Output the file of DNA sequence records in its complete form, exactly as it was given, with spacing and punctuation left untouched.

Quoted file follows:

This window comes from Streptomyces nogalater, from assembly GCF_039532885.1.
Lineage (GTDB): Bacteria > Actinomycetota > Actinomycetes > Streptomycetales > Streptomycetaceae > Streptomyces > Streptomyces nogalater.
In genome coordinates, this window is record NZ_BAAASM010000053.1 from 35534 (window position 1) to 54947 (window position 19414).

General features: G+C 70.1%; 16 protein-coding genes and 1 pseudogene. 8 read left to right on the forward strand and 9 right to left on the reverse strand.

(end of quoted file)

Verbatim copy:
This window comes from Streptomyces nogalater, from assembly GCF_039532885.1.
Lineage (GTDB): Bacteria > Actinomycetota > Actinomycetes > Streptomycetales > Streptomycetaceae > Streptomyces > Streptomyces nogalater.
In genome coordinates, this window is record NZ_BAAASM010000053.1 from 35534 (window position 1) to 54947 (window position 19414).

General features: G+C 70.1%; 16 protein-coding genes and 1 pseudogene. 8 read left to right on the forward strand and 9 right to left on the reverse strand.